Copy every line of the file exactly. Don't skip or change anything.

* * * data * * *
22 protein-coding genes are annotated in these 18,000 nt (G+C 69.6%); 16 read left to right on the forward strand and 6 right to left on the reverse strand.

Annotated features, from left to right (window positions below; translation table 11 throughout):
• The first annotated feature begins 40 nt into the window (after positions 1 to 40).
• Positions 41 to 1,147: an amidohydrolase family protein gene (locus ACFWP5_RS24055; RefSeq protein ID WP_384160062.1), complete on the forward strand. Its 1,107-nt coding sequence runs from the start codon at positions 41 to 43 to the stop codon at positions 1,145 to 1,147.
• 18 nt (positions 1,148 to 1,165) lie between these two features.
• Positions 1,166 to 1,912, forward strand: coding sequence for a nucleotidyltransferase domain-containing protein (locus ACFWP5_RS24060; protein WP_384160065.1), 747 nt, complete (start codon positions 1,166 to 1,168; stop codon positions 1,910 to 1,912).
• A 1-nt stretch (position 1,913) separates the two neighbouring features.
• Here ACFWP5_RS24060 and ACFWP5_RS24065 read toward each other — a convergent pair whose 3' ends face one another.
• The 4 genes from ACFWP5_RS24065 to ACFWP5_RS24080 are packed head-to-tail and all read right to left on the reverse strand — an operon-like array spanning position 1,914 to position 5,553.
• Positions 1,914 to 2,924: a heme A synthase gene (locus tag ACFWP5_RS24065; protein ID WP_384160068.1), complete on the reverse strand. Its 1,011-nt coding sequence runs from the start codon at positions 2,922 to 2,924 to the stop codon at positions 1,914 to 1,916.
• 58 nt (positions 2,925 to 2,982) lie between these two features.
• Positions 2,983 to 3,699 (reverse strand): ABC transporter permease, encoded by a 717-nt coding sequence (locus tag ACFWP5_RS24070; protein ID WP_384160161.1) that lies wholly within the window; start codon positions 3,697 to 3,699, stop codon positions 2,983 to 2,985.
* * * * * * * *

22 protein-coding genes are annotated in these 18,000 nt (G+C 69.6%); 16 read left to right on the forward strand and 6 right to left on the reverse strand.

Annotated features, from left to right (window positions below; translation table 11 throughout):
• The first annotated feature begins 40 nt into the window (after positions 1 to 40).
• Positions 41 to 1,147: an amidohydrolase family protein gene (locus ACFWP5_RS24055; RefSeq protein ID WP_384160062.1), complete on the forward strand. Its 1,107-nt coding sequence runs from the start codon at positions 41 to 43 to the stop codon at positions 1,145 to 1,147.
• 18 nt (positions 1,148 to 1,165) lie between these two features.
• Positions 1,166 to 1,912, forward strand: coding sequence for a nucleotidyltransferase domain-containing protein (locus ACFWP5_RS24060; protein WP_384160065.1), 747 nt, complete (start codon positions 1,166 to 1,168; stop codon positions 1,910 to 1,912).
• A 1-nt stretch (position 1,913) separates the two neighbouring features.
• Here ACFWP5_RS24060 and ACFWP5_RS24065 read toward each other — a convergent pair whose 3' ends face one another.
• The 4 genes from ACFWP5_RS24065 to ACFWP5_RS24080 are packed head-to-tail and all read right to left on the reverse strand — an operon-like array spanning position 1,914 to position 5,553.
• Positions 1,914 to 2,924: a heme A synthase gene (locus tag ACFWP5_RS24065; protein ID WP_384160068.1), complete on the reverse strand. Its 1,011-nt coding sequence runs from the start codon at positions 2,922 to 2,924 to the stop codon at positions 1,914 to 1,916.
• 58 nt (positions 2,925 to 2,982) lie between these two features.
• Positions 2,983 to 3,699 (reverse strand): ABC transporter permease, encoded by a 717-nt coding sequence (locus tag ACFWP5_RS24070; protein ID WP_384160161.1) that lies wholly within the window; start codon positions 3,697 to 3,699, stop codon positions 2,983 to 2,985.